Using DBFOM public-private partnerships benefits drivers, states and transportation contractors
Photo 56687535 © Rafael Ben Ari |

Policy Brief

Using DBFOM public-private partnerships benefits drivers, states and transportation contractors

Strategic use of design-build-finance-operate-maintain public-private partnerships for major transportation projects considerably expands the total money available for transportation infrastructure.


Long-term public-private partnerships (P3) for transportation infrastructure are still relatively uncommon in the United States (though more widely used in Europe, Latin America, and the Asia/Pacific region). A recent policy paper lists 37 such projects that have been financed in the United States between 1993 and the end of 2022—less than two projects per year.

Although 38 states (plus Puerto Rico and the District of Columbia) have enacted P3 transportation legislation, according to the National Conference of State Legislatures, such projects have been financed and built in only 11 states (plus the Port Authority of New York & New Jersey).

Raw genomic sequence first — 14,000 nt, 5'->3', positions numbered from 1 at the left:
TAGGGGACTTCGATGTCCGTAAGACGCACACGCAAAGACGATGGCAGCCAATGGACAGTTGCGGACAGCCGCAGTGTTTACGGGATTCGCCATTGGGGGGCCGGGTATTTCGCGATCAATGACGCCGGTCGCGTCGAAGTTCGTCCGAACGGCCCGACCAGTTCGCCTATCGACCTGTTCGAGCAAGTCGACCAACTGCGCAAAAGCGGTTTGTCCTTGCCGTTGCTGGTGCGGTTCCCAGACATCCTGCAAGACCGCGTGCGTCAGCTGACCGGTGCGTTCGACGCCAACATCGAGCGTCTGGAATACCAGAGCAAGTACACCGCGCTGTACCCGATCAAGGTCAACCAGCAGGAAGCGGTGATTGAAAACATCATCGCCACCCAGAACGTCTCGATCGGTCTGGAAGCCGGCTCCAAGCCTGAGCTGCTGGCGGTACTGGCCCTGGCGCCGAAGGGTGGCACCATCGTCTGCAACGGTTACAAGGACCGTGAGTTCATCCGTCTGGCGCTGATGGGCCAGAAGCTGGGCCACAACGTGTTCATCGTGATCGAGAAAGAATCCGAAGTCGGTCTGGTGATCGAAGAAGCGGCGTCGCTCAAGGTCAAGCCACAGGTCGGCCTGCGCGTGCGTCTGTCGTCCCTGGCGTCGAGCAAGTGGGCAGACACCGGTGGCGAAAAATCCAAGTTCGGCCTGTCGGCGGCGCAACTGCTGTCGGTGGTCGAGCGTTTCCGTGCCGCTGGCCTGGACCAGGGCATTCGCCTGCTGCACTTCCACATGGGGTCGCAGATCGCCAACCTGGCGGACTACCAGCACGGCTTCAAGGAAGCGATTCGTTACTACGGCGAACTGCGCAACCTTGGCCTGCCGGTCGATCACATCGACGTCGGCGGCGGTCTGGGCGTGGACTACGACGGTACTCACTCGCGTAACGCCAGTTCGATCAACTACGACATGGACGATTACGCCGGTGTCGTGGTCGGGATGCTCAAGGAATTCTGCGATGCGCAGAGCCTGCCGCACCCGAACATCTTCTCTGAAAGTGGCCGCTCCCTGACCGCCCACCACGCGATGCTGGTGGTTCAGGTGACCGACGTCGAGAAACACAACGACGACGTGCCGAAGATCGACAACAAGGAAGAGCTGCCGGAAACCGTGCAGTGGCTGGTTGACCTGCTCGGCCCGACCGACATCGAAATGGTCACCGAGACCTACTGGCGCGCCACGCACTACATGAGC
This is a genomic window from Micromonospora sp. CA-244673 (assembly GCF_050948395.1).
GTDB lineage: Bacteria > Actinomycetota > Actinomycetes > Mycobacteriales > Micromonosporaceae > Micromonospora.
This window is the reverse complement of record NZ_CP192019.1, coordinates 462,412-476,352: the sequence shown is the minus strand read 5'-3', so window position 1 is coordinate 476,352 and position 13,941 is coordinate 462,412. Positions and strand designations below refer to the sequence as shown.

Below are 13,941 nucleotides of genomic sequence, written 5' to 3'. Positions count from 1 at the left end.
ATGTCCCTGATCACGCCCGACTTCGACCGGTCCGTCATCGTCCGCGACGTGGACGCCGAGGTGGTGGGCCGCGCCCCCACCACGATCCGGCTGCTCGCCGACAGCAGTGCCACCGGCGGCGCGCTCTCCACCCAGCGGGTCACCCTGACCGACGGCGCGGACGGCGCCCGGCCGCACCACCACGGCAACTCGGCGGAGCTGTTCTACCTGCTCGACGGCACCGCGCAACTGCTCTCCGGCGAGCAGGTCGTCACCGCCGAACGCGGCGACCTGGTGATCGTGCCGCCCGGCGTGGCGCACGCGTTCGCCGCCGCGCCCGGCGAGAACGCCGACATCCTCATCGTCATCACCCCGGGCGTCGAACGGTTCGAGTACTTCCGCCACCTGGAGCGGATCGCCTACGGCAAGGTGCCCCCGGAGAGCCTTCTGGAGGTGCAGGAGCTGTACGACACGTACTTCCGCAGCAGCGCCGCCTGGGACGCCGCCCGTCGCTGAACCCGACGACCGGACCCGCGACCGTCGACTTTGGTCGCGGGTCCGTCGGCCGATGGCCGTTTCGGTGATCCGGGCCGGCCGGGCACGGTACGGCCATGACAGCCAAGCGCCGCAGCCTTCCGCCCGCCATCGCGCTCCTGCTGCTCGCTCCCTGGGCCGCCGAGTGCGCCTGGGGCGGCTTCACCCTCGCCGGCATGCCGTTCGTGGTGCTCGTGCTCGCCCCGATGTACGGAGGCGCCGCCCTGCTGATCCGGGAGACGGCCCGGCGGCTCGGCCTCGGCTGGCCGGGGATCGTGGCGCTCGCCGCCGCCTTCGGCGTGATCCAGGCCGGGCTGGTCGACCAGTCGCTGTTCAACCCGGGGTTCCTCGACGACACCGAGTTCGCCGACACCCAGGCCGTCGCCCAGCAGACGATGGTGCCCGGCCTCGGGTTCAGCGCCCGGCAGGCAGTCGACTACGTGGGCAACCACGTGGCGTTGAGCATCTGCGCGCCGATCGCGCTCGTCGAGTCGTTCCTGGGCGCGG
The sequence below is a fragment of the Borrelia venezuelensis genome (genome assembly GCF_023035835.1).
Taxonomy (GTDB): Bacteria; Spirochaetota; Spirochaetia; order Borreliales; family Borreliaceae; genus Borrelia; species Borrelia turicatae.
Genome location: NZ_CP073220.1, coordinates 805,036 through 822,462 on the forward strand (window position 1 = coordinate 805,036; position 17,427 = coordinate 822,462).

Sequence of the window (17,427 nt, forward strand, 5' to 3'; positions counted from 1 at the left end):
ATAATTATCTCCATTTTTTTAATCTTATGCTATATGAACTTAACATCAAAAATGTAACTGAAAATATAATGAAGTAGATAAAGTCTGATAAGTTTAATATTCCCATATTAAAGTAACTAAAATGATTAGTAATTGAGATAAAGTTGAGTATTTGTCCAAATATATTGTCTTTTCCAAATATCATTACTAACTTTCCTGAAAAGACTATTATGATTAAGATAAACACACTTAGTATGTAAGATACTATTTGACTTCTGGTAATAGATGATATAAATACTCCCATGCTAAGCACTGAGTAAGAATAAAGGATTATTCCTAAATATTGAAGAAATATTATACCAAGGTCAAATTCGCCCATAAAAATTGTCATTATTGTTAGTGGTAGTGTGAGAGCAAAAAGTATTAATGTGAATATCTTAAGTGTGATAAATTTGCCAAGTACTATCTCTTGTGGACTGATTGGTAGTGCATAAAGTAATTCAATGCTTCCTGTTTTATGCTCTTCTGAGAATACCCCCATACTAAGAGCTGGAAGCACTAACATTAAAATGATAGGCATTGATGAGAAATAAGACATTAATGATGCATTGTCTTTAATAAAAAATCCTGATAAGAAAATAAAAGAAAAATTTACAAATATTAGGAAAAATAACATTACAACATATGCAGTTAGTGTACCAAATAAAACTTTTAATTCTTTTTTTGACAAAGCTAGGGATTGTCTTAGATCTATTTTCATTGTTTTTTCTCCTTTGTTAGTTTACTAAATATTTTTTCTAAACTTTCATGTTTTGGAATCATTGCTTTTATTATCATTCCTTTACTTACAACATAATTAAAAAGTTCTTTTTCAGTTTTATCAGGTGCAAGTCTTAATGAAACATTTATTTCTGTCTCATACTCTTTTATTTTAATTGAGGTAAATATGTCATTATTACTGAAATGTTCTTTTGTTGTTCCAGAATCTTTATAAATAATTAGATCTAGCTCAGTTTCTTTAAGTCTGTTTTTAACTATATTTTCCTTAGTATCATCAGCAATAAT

The majority of states that have enacted such public-private partnership legislation either have not identified large projects suitable to this procurement approach or have included provisions in the legislation that create political risk, which deters investors. And two of the early-adopter states have ceased building P3 projects. California legislators allowed the state’s P3 authorization to expire, and Texas legislators have imposed a moratorium on new toll and P3 projects.

One factor in the limited use of long-term public-private partnerships for major projects is the opposition of some traditional transportation contractors to public-private partnerships.

This report examines those claims in light of the actual experience with P3 procurements of major highway, bridge, tunnel, and rail transit projects. It also explains the profound differences between traditional design-bid-build (DBB) projects and the P3 model that encompasses design-build-finance-operate-maintain (DBFOM) projects. Legislators need to understand these differences in order to better assess traditional design-bid-build contractors’ concerns about public-private partnerships.

Full Policy Brief: Contractors and Transportation Public-Private Partnerships

One Pager: U.S. Contractors and Long-Term Public-Private Partnerships